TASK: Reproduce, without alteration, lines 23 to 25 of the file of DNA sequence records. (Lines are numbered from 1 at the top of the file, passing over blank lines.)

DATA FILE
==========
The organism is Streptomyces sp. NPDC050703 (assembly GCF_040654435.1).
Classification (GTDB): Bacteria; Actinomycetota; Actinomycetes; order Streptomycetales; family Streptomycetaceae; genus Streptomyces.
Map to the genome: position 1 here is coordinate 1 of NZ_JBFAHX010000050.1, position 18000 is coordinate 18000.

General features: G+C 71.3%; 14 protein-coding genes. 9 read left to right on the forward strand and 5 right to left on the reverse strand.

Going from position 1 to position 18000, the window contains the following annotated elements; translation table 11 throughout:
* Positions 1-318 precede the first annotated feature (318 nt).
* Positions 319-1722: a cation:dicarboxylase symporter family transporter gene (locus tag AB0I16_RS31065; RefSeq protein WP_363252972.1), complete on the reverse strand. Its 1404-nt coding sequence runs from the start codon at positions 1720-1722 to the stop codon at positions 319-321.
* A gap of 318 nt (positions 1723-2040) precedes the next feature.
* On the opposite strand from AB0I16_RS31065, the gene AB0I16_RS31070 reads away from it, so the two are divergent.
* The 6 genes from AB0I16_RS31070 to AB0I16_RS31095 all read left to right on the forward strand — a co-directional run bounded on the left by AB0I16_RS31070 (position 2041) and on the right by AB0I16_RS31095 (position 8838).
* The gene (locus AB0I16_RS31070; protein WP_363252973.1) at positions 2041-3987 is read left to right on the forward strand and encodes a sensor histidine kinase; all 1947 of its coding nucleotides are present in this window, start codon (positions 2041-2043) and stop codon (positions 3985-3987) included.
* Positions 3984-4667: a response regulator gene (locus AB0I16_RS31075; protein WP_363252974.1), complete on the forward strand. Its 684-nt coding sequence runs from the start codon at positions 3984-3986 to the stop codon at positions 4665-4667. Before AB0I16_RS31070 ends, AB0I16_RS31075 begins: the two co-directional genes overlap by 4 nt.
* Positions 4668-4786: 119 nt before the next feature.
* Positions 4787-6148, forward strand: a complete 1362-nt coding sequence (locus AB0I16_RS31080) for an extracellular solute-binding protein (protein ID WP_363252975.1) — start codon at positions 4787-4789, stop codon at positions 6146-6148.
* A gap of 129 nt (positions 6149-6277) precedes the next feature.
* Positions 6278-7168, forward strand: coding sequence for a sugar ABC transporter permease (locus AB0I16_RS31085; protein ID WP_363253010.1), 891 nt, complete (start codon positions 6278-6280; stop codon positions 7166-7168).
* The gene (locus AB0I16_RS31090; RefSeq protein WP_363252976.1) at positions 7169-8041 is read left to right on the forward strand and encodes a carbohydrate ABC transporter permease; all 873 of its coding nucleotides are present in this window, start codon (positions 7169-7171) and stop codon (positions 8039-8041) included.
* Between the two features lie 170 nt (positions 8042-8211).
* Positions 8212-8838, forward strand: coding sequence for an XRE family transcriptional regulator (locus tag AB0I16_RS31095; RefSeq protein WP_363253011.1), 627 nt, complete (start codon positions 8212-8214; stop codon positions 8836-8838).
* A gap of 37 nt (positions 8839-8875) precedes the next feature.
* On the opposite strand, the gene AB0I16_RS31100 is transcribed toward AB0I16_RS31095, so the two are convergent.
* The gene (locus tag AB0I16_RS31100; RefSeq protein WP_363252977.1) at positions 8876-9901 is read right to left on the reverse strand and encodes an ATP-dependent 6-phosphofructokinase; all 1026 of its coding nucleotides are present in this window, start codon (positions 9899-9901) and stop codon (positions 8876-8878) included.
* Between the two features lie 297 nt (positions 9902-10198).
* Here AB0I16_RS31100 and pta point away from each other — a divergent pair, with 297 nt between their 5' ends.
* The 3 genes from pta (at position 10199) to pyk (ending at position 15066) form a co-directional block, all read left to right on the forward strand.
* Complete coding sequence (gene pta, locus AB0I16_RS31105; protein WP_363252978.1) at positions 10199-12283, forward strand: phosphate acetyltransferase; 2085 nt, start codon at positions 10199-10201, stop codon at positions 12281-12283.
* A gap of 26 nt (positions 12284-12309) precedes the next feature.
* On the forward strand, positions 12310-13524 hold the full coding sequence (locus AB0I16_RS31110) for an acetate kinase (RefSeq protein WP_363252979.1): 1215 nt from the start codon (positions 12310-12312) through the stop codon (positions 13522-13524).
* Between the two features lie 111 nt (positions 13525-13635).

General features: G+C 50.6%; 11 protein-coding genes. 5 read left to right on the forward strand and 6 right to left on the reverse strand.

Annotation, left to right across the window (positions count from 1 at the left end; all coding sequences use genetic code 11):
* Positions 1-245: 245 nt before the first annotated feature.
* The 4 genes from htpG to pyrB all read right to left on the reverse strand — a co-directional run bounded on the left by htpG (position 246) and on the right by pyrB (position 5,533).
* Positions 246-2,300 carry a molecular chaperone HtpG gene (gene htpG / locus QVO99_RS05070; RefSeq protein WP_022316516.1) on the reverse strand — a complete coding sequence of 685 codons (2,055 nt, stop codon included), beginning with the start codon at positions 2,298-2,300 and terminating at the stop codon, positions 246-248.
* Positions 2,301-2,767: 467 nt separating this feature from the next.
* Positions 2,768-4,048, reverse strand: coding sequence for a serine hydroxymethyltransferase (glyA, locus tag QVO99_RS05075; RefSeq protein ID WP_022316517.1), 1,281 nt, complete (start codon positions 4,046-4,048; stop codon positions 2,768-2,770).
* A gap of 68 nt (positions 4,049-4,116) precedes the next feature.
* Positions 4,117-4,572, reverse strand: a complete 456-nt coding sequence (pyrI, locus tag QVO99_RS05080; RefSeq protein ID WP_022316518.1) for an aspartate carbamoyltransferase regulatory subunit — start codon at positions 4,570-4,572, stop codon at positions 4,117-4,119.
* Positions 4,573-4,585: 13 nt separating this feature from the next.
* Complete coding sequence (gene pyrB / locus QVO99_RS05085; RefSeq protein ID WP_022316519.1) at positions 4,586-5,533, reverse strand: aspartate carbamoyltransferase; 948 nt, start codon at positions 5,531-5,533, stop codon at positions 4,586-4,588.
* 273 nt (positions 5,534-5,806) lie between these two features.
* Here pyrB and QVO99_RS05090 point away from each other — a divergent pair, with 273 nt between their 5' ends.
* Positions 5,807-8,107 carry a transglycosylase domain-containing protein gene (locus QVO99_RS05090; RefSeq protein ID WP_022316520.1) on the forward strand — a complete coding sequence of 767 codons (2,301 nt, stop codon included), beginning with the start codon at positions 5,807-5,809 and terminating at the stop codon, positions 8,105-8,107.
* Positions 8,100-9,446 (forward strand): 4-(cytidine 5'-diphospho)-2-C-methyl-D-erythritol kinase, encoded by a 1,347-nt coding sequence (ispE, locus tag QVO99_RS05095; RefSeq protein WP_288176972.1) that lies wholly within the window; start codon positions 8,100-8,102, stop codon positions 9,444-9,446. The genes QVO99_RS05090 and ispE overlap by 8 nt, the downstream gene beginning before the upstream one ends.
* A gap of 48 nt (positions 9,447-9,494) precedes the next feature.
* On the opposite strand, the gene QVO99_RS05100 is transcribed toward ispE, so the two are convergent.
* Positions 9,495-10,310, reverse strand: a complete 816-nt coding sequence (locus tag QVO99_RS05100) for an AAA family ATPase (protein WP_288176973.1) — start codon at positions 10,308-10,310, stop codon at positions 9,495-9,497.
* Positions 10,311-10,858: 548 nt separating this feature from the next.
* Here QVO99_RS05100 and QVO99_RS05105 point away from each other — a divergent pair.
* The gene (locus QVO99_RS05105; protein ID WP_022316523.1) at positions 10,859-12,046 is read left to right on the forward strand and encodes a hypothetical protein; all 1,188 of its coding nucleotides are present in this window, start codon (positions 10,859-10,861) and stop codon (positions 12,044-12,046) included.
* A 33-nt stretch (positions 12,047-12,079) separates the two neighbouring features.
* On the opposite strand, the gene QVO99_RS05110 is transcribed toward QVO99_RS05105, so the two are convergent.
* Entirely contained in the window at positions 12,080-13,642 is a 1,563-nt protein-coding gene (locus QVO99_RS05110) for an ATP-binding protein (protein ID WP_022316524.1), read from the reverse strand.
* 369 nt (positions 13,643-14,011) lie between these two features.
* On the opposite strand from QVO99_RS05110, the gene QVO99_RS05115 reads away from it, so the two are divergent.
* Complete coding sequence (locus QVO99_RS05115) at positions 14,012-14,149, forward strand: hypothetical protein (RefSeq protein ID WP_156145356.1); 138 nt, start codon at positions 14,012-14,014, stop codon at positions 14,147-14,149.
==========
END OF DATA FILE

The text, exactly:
* Between the two features lie 297 nt (positions 9902-10198).
* Here AB0I16_RS31100 and pta point away from each other — a divergent pair, with 297 nt between their 5' ends.
* The 3 genes from pta (at position 10199) to pyk (ending at position 15066) form a co-directional block, all read left to right on the forward strand.